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Need an Open Source Semantic Web Crawler?

December 17, 2015

If you do, the beleaguered Yahoo has some open source goodies for you. Navigate to “Yahoo Open Sources Anthelion Web Crawler for Parsing Structured Data on HTML Pages.” The software, states the write up, is “designed for parsing structured data from HTML pages under an open source license.”

There is a statement I found darned interesting:

“To the best of our knowledge, we are first to introduce the idea of a crawler focusing on semantic data, embedded in HTML pages using markup languages as microdata, microformats or RDFa,” wrote authors Peter Mika and Roi Blanco of Yahoo Labs and Robert Meusel of Germany’s University of Mannheim.

My immediate thought was, “Why don’t these folks take a look at the 2007 patent documents penned by Ramanathan Guha. Those documents present a rather thorough description of a semantic component which hooks into the Google crawlers. Now the Google has not open sourced these systems and methods.

My reaction is, “Yahoo may want to ask the former Yahooligans who are now working at Yahoo how novel the Yahoo approach really is.”

Failing that, Yahoo may want to poke around in the literature, including patent documents, to see which outfits have trundled down the semantic crawling Web thing before. Would it have been more economical and efficient to license the Siderean Software crawler and build on that?

Stephen E Arnold, December 17, 2015

Google Indexes Some Dynamic Content

December 10, 2015

If you generate Web pages dynamically (who doesn’t?), you may want to know if the Alphabet Google thing can index the content on dynamic pages.

For some apparently objective information about the GOOG’s ability to index dynamic content, navigate to “Does Google Crawl Dynamic Content?” The article considers 11 types of dynamic content methods.

Here’s the passage I highlighted:

  • Google crawls and indexes all content that was injected by javascript.
  • Google even shows results in the SERP that are based on asynchronously injected content.
  • Google can handle content from httpRequest().
  • However, JSON-LD as such does not necessarily lead to SERP results (as opposed to the officially supported SERP entities that are not only indexed, but also used to decorate the SERP).
  • Injected JSON-LD gets recognized by the structured data testing tool – including Tag Manager injection. This means that once Google decides to support the entities, indexing will not be a problem.
  • Dynamically updated meta elements get crawled and indexed, too.

The question one may wish to consider is, “What does Alphabet Google do with that information and data?” There are some clues in the Ramanathan Guha patent documents filed in 2007.

Stephen E Arnold, December 10, 2015

Medical Search Solved Again

December 10, 2015

I have looked at a wide range of medical information search systems over the years. These range from Medline to the Grateful Med.

I read “A Cure for Medical Researchers’ Big Data Headache.” The Big Data in question is the Medline database. The new search tool is ORiGAMI (I love that wonky upper and lower case thing).

The basic approach involves:

Apollo, a Cray Urika graph computer, possesses massive multithreaded processors and 2 terabytes of shared memory, attributes that allow it to host the entire MEDLINE database and compute multiple pathways on multiple graphs simultaneously. Combined with Helios, CADES’ Cray Urika extreme analytics platform, Sukumar’s team had the cutting-edge hardware needed to process large datasets quickly—about 1,000 times faster than a workstation—and at scale.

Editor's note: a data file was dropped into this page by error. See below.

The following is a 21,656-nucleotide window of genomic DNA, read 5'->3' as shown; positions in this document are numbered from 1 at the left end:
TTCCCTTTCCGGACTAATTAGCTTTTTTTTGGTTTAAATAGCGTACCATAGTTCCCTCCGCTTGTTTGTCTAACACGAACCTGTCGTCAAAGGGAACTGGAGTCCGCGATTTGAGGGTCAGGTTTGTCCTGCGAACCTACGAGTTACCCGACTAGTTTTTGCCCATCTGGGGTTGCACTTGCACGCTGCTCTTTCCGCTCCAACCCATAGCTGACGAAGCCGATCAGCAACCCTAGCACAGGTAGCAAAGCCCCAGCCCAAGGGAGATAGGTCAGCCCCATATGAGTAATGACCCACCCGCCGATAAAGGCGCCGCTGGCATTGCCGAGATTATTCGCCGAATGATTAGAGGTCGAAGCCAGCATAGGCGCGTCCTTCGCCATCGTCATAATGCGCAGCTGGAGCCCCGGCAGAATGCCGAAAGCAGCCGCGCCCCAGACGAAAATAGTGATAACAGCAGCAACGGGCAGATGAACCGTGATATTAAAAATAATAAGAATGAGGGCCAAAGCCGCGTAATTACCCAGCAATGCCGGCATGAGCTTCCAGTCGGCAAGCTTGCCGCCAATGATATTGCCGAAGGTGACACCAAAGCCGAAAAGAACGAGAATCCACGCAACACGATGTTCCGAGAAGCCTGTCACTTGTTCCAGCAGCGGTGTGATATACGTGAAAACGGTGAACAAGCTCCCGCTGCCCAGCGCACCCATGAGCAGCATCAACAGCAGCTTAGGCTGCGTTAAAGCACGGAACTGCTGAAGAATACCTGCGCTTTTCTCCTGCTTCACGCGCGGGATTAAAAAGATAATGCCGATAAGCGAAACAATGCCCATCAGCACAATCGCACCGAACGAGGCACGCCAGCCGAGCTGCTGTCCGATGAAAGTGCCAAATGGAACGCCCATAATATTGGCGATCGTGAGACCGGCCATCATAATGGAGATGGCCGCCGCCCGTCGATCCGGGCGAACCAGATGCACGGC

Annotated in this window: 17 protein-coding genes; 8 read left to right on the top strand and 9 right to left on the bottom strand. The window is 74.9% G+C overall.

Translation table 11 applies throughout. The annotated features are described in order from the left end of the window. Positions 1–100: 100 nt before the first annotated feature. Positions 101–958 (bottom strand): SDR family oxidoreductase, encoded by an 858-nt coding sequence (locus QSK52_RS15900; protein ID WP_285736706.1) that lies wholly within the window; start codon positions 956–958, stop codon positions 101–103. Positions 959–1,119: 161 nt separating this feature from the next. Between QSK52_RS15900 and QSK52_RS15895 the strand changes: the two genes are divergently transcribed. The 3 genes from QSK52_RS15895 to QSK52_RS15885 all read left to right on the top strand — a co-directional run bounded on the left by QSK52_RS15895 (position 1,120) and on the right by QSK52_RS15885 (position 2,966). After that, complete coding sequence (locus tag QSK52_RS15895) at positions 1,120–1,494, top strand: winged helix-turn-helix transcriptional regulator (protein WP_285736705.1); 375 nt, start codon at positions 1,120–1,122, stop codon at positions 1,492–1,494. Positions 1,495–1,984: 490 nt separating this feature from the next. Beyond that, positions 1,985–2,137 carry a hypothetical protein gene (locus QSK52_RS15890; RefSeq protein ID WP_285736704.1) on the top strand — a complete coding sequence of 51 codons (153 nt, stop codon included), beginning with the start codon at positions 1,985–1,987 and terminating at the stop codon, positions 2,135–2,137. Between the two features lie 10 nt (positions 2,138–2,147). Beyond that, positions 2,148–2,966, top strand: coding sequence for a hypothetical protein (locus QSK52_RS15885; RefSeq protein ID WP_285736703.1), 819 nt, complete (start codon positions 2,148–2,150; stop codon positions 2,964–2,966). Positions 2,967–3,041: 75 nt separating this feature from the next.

And the payoff?

Once the MEDLINE database was brought into the CADES environment, [Sreenivas Rangan Sukumar’s [a data scientist at the Department of Energy’s Oak Ridge National Laboratory] team applied advanced graph theory models that implement semantic, statistical, and logical reasoning algorithms to create ORiGAMI. The result is a free online application capable of delivering health insights in less than a second based on the combined knowledge of a worldwide medical community.

My view is that Medline is not particularly big. The analysis of the content pool can generate lots of outputs.

From my vantage point in rural Kentucky, this is another government effort to create a search system. Perhaps this is the breakthrough that will surpass IBM Watson’s medical content capabilities?

Does your local health care provider have access to a Cray computer and the other bits and pieces, including a local version of Dr. Sukumar?

Stephen E Arnold, December 10, 2015

Visual Content: An Indexing Challenge

December 4, 2015

The average bounce rate on blogs for new visitors is 60.2%, and the average reader stays only 1 to 2 minutes on your website. One way to get people to really engage with your content is to use a tool like Roojoom, which is a content curation and creation platform.

Here’s one example from the write up:

Roojoom lets you collect content from your online and offline sources (such as your web pages, videos, PDFs and marketing materials) to create a “content journey“ for readers. You then guide readers step by step through the journey,all from within one centralized place. I read “5 Visual Content Tools to Boost Engagement.” The write up points to a handful of services which generate surveys, infographics, and collages of user supplier photos. If I knew a millennial, I can imagine hearing the susurration of excitement emitted by the lad or lass.

Now I don’t want to rain on the innovation parade. Years ago, an outfit called i2 Group Ltd. developed a similar solution. After dogging and ponying the service, it became clear that in the early 2000s, there was not much appetite for this type of data exploration. i2 eventually sold out to IBM and the company returned to its roots in intelligence and law enforcement.

The thought I had after reading about Roojoom and the other services was this:

How will the information be indexed and made findable?